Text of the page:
Single pixel cameras are taking the world of imaging by storm. These counterintuitive devices have the ability to photograph an entire scene in 3D and at a resolution of choice using a single pixel. Some versions do not even need a lens. These resultant images are entirely free of the optical aberrations that lenses can introduce; indeed the entire scene is always in focus.
Today, Gregory Howland at the University of Rochester in New York State and a few pals take this new technique even further. These guys have built a single pixel camera capable of making 3D images, used it to create a video images and even to track a moving object for the first time.
Single pixel cameras rely on a technique known as compressed sensing. The idea is to pass the light from a scene through a medium that randomises it and then focuses it on to a single pixel. This randomising medium could be a piece of frosted glass, a spatial light modulator or, as in this case, a digital micro-mirror device in which the mirrors are arranged at random.
It’s easy to imagine that the light reaching the pixel contains no information about the original scene. That isn’t the case.
To see why, imagine repeating this process many times, each with the micro-mirrors arranged in another random pattern. The signals picked up by the single pixel may seem random but in fact they are correlated because they all come from the same source–the original scene.
So the trick behind compressed sensing is to analyse the data in a way that finds this correlation. Once the correlation is known, it is relatively straightforward to reconstruct the original scene.
That produces a simple 2D image with a resolution that depends on the number of single pixel samples that have been taken.
Making 3D image is straightforward too. For this, the scene must be illuminated by a laser light and the single-pixel circuitry gated so that it is sensitive for a short instant after the illumination, when the light bounces back.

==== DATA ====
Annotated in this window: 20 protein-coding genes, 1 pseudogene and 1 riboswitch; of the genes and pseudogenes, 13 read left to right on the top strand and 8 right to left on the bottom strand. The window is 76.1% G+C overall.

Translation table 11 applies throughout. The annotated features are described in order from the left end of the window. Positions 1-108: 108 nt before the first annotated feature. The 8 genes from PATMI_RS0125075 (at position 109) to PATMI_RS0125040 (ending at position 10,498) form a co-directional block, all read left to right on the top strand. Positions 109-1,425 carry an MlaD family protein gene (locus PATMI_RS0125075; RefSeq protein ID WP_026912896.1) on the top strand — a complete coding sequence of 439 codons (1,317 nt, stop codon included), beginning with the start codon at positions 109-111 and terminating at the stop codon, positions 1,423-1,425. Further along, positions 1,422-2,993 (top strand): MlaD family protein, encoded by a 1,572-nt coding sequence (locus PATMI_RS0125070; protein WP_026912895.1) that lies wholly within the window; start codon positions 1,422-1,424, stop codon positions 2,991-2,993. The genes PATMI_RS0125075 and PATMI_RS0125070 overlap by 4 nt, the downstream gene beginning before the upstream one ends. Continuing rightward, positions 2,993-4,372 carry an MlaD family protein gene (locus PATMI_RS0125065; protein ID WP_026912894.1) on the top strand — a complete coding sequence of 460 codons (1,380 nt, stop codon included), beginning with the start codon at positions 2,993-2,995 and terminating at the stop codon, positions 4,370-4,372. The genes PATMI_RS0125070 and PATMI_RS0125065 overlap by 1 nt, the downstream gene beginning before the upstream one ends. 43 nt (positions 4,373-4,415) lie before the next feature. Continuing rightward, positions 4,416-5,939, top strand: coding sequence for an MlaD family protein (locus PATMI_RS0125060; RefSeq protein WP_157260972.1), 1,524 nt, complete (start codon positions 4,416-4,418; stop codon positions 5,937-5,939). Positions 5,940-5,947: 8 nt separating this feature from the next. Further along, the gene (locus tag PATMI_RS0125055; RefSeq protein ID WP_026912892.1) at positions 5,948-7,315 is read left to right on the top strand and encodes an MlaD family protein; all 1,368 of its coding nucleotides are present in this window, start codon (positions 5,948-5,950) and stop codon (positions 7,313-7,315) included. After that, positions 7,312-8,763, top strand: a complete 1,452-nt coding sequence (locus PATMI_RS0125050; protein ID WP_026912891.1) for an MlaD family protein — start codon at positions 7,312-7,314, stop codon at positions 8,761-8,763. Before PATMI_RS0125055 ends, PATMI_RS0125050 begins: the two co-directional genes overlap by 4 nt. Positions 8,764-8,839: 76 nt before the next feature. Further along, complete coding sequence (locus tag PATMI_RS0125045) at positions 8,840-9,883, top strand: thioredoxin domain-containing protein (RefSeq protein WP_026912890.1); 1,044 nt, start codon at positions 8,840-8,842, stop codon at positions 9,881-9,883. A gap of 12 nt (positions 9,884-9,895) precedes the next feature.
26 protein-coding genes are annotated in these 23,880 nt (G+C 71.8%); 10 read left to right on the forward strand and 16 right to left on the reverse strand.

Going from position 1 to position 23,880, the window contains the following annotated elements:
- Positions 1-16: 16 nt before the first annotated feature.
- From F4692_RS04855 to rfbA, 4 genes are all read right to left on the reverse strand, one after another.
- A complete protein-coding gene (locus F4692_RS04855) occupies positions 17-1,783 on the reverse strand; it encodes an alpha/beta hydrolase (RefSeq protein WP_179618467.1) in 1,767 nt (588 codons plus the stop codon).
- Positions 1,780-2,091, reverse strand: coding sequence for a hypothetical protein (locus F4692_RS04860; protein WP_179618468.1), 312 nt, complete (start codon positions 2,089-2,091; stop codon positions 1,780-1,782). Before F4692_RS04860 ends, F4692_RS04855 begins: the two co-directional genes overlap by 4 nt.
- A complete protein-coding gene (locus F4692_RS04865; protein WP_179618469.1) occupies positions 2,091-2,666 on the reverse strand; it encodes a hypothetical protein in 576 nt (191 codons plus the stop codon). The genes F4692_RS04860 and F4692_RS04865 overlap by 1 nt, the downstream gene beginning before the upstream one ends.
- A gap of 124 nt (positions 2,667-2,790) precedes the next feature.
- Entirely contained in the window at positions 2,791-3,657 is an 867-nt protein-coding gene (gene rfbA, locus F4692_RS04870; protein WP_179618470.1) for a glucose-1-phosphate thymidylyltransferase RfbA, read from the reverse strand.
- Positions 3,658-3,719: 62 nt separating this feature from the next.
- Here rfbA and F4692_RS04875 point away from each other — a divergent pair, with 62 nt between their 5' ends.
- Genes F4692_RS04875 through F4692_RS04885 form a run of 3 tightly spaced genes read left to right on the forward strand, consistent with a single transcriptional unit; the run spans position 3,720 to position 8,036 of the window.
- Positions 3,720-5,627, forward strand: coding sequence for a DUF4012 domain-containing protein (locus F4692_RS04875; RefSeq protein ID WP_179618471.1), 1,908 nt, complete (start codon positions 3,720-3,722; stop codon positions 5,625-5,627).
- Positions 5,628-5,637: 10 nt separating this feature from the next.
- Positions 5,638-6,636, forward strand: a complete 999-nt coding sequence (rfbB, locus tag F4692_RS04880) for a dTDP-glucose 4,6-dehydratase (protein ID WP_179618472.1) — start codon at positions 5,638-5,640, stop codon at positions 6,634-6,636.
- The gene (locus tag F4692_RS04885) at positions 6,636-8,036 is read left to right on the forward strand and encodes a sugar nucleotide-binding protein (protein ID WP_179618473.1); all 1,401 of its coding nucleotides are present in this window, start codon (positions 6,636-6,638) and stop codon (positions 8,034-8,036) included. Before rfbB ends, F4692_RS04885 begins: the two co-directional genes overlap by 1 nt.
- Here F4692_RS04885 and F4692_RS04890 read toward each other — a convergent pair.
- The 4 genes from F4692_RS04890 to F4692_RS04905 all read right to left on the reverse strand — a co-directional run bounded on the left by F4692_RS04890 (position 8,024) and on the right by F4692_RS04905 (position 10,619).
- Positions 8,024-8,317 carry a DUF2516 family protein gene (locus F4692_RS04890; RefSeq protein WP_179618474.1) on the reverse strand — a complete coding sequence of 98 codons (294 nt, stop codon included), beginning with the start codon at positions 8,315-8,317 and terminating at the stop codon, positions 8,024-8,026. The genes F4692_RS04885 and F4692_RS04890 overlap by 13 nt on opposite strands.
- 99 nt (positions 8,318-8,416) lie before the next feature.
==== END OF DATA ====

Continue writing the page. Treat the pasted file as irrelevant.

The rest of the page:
In this way, it is possible to sample light that returns from a specific distance from the camera. And by changing the timing of the gating, it is possible to build up an entire 3D image.
That’s essentially what Howland and co have done. But they’ve gone further than previous single pixel cameras by producing a video of a moving object.
One limitation of this technique is that it can take minutes or even hours to build up enough single pixel samples to create a high resolution image. Howland and co have speeded things up with a digital micro-mirror that can display some 1400 different random patterns each second. That allows them to take 32 x 32 pixel images at the rate of 14 frames per second.
To test the device, they videoed a three-dimensional pendulum consisting of a baseball suspended from the ceiling by a 170 centimetre rope and swinging in a circle with a solid angle of approximately 25 degrees.
By looking at the changes between each image, they were able to track the position of the baseball accurately as it swung.
That’s impressive because the system is simple and easy to scale to high resolution, at least compared to conventional 3D imaging systems. “Our system is much easier to scale to high spatial-resolution than existing photon-counting lidar systems without increased cost or complexity,” they say.
This kind of imaging is particularly useful for lowlight conditions where object tracking is otherwise tough. So an interesting question is where it might best find application. Answers please in the comment section below.
Ref: arxiv.org/abs/1309.4385: Photon Counting Compressive Depth Mapping
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